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Domaine Serene Evenstad Reserve Pinot Noir 2004

Pinot Noir from Willamette Valley, Oregon
  • WS92
0% ABV
  • WE94
  • WS92
  • JS92
  • WE92
  • WS91
  • WE94
  • WS93
  • RP93
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Winemaker Notes

"Firm in texture. Aromatic, with dark plum and gentle spice notes, and generous with its pure blackberry and currant flavors, persisting enticingly on the fine-grained finish. Drink now through 2014." - Harvey Steiman, Wine Spectator

Critical Acclaim

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WS 92
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Domaine Serene

Domaine Serene

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Domaine Serene, , Oregon
Domaine Serene
Ken and Grace Evenstad founded Domaine Serene Vineyards and Winery in 1989 when they purchased 42 acres of just-logged land in the Dundee Hills of Oregon to plant, grow and produce ultra-premium Pinot Noir. They have been involved in every aspect of growing, producing and marketing Domaine Serene wines. Ken and Grace own 462 acres of land in Yamhill County in the Willamette Valley of Oregon, 150 acres of land is planted to vine. In addition to Pinot Noir, which is about 95% of the wine produced, they also make a little Chardonnay and Syrah. Their wines have won many accolades and awards, including over 80 wines scoring 90 points or higher by Wine Spectator.

Sonoma County

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Home to a diverse array of smaller AVAs with varied microclimates and soil types, Sonoma County has something for nearly every wine lover. Physically twice as large as Napa, the region only produces about half the amount of wine, but what it lacks in quantity it makes up for in both quality and variety. With its laid-back atmosphere and down-to-earth attitude, the wineries of Sonoma are appreciated by wine tourists for their friendliness and approachability. The entire county intends to become a 100% sustainable winegrowing region by 2019.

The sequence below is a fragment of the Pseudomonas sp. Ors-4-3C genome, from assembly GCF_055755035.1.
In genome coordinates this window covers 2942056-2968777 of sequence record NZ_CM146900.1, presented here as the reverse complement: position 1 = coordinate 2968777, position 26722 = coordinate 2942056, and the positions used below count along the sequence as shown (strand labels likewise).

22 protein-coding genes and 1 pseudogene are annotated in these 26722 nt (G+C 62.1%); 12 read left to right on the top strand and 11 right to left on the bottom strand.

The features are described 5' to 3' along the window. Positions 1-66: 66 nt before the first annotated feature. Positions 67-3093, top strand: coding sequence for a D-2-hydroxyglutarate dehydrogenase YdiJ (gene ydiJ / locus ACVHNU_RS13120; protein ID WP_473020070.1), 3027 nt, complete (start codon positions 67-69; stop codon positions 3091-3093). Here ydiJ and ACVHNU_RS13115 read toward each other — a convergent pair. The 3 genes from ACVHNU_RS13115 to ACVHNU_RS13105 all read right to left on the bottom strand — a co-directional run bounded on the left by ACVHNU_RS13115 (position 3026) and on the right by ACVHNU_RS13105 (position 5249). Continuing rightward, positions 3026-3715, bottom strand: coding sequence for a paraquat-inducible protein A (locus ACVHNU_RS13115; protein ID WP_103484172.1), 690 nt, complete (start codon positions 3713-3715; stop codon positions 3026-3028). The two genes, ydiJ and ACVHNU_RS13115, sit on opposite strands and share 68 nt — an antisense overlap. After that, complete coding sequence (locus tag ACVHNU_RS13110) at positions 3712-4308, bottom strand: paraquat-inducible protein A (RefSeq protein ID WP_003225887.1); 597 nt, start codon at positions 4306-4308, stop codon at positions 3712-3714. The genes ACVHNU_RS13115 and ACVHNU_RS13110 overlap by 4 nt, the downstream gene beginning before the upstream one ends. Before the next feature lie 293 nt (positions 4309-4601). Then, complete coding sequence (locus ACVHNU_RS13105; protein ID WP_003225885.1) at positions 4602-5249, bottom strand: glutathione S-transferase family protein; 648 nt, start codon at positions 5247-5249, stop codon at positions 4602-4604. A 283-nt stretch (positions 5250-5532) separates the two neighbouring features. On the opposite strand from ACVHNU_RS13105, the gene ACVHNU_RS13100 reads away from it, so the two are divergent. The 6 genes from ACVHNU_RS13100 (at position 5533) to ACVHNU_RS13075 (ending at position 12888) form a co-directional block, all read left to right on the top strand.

Grape varieties are carefully selected to reflect the best attributes of their sites—Dry Creek Valley’s consistent sunshine is ideal for Zinfandel, while the warm Alexander Valley is responsible for rich, voluptuous Cabernet Sauvignon. Chardonnay and Pinot Noir are important throughout the county, most notably in the cooler AVAs of Russian River and Sonoma Valleys, Carneros, and Fort Ross-Seaview. Sauvignon Blanc, Merlot, and Syrah have also found a firm footing here.

Chardonnay

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One of the most popular and versatile white wine grapes, Chardonnay offers a wide range of flavors and styles depending on where it’s grown and how it’s made. In Burgundy, Chardonnay produces some of the finest white wines in the world, typically tending towards minimal intervention in the winery and at its best resulting in remarkable longevity. This grape is popular throughout the world, but perhaps its second most important home is in California, where both oaky, buttery styles and leaner, European-inspired wines enjoy great popularity. Oregon, Australia, South America, South Africa, and New Zealand are also significant producers of Chardonnay.

In the Glass

When planted on cool sites, Chardonnay’s flavors tend towards grapefruit, green apple, minerals, and white stone fruit, while warmer locations coax out richer, more tropical flavors of fig, melon, and pineapple. Oak can add notes of vanilla, coconut, and spice (as well as texture), while malolactic fermentation can impart soft, buttery acidity.

Perfect Pairings

Chardonnay is as versatile at the table as it is in the vineyard. The crisp, clean, Chablis-like styles go well with simple seafood, light chicken dishes, and salads. Richer Chardonnays marry well with cream or oil-based sauces.

Sommelier Secret

Since the 1990s, big, oaky, buttery Chardonnays from California have enjoyed explosive popularity. More recently, the pendulum has begun to swing in the opposite direction, towards a clean, crisp style that rarely utilizes new oak. These Old-World style wines have been dubbed the “New California Chardonnays,” and anyone who claims they do not like Chardonnay should give them a try.

VWIDSEPN_2004 Item# 92899

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